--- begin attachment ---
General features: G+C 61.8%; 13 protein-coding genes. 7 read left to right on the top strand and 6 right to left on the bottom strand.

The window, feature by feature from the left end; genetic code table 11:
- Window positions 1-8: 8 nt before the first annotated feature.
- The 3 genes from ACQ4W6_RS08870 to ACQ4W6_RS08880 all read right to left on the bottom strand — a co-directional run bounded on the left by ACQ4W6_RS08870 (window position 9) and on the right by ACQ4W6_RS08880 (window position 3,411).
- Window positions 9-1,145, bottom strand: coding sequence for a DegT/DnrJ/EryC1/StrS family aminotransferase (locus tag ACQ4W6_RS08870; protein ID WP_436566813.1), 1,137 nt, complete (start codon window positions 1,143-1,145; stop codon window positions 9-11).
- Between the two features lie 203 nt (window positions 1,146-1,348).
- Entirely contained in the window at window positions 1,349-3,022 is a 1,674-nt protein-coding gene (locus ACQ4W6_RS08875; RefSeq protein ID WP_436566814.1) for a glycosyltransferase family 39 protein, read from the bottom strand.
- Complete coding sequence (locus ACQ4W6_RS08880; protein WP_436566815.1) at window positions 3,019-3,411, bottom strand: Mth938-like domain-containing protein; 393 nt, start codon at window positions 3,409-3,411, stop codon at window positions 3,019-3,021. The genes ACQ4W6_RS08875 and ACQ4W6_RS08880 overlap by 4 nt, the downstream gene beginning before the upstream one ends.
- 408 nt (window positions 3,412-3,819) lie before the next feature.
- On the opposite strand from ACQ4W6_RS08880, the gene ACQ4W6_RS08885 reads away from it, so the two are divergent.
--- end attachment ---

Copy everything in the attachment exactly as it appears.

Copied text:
General features: G+C 61.8%; 13 protein-coding genes. 7 read left to right on the top strand and 6 right to left on the bottom strand.

The window, feature by feature from the left end; genetic code table 11:
- Window positions 1-8: 8 nt before the first annotated feature.
- The 3 genes from ACQ4W6_RS08870 to ACQ4W6_RS08880 all read right to left on the bottom strand — a co-directional run bounded on the left by ACQ4W6_RS08870 (window position 9) and on the right by ACQ4W6_RS08880 (window position 3,411).
- Window positions 9-1,145, bottom strand: coding sequence for a DegT/DnrJ/EryC1/StrS family aminotransferase (locus tag ACQ4W6_RS08870; protein ID WP_436566813.1), 1,137 nt, complete (start codon window positions 1,143-1,145; stop codon window positions 9-11).
- Between the two features lie 203 nt (window positions 1,146-1,348).
- Entirely contained in the window at window positions 1,349-3,022 is a 1,674-nt protein-coding gene (locus ACQ4W6_RS08875; RefSeq protein ID WP_436566814.1) for a glycosyltransferase family 39 protein, read from the bottom strand.
- Complete coding sequence (locus ACQ4W6_RS08880; protein WP_436566815.1) at window positions 3,019-3,411, bottom strand: Mth938-like domain-containing protein; 393 nt, start codon at window positions 3,409-3,411, stop codon at window positions 3,019-3,021. The genes ACQ4W6_RS08875 and ACQ4W6_RS08880 overlap by 4 nt, the downstream gene beginning before the upstream one ends.
- 408 nt (window positions 3,412-3,819) lie before the next feature.
- On the opposite strand from ACQ4W6_RS08880, the gene ACQ4W6_RS08885 reads away from it, so the two are divergent.